CA's CTO Al Nugent: "Enterprise IT is like a lasagne"

We're not going to start trying to get into the firewall business, but we do work in the growing identity and access management (IAM) space. We traditionally spent a lot of money developing software for the bottom part of the stack too.

But now we're more focused on picking domains in which we can excel in a more business-oriented fashion.

Overall, taking the recipe metaphor further, I'd say EITM is like a lasagne; multi-layered with many different ingredients. But you can't make a lasagne without first making the tomato sauce, then the bchamel sauce and so on. It depends on what particular cuisine you're aiming for too. Let's say that, whatever recipe' the business chooses, it will most likely use IP [internet protocol] addressable devices, and how you govern, manage and secure that is going to have profound implications for other areas of the IT and business.

Can you give us a tangible example of how the CA approach to EITM has evolved to where it is today?

Take employee on boarding'. It's just one part of the lifecycle of an employee identity. So we've created an abstraction from the processes needed to support employee on boarding that takes a set of pre-existing ingredients to combine them, like the lasagne, to be interoperable according to this particular process. It's still work in progress, but we've been building products that will be out early next calendar year that will provide an integration platform for managing such processes.

The good news is that, if these tools are used at any point, they will add value if you decide to rip and replace existing products or not. We're one of the few vendors committed to making sure the IT organisation doesn't have to rip out [BMC] Remedy, for instance, in order to use our monitoring and automation products. It would be a fool's errand to suggest companies do that, because the likes of these management tools create processes that become more sticky over time. We're designing our products in a way that you don't have to touch the underlying operational processes that already exist if you don't want to.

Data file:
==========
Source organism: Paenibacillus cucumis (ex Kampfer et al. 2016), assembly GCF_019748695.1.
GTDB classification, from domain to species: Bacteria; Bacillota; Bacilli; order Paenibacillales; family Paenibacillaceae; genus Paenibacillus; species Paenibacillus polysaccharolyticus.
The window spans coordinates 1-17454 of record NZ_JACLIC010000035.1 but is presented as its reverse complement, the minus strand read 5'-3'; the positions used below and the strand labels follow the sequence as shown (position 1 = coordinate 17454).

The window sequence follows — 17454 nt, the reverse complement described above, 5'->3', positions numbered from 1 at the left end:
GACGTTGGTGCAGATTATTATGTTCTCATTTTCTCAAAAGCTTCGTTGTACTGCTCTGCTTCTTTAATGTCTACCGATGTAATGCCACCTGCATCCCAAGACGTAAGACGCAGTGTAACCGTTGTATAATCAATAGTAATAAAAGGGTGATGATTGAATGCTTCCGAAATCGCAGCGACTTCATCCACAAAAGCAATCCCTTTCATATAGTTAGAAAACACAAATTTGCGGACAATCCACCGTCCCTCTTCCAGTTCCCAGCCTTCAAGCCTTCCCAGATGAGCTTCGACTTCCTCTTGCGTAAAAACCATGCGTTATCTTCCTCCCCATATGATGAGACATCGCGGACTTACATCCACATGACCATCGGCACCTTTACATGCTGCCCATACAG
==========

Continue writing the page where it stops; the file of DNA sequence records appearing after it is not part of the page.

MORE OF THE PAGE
Not many vendors make as much of the interoperability of your products with those of other vendors. Given the growing complexity of modern enterprise IT architectures how have you managed to develop products that you know can deliver on this promise?

It's all about getting the early design work done generically enough that it can be content driven. For example, our data centre automation product manages just data centres right now. But could we do an IAM automation product using the same engine? Absolutely. The engine handles the automation of the services. But it only takes on a certain behaviour when you apply content to it. How you provision the engine is art of it.

But we've also had our people go out there and share the content requirements with real business people. The essence of the success of this approach is that, in order to be good at designing engines like this, you have to hire real' architects. That's meant with no disrespect to other IT architects.

But take construction, for example. An architect will design the house, but not build it. They rely on construction experts for that. But they still have to know how to design that house in order to be buildable'. We only have maybe a couple of dozen architects like this in an organisation of some five thousand people. So they have an important job to play in mentoring and interacting with the business architects. We're in the business of practical innovation.

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Miya Knights

A 25-year veteran enterprise technology expert, Miya Knights applies her deep understanding of technology gained through her journalism career to both her role as a consultant and as director at Retail Technology Magazine, which she helped shape over the past 17 years. Miya was educated at Oxford University, earning a master’s degree in English.

Her role as a journalist has seen her write for many of the leading technology publishers in the UK such as ITPro, TechWeekEurope, CIO UK, Computer Weekly, and also a number of national newspapers including The Times, Independent, and Financial Times.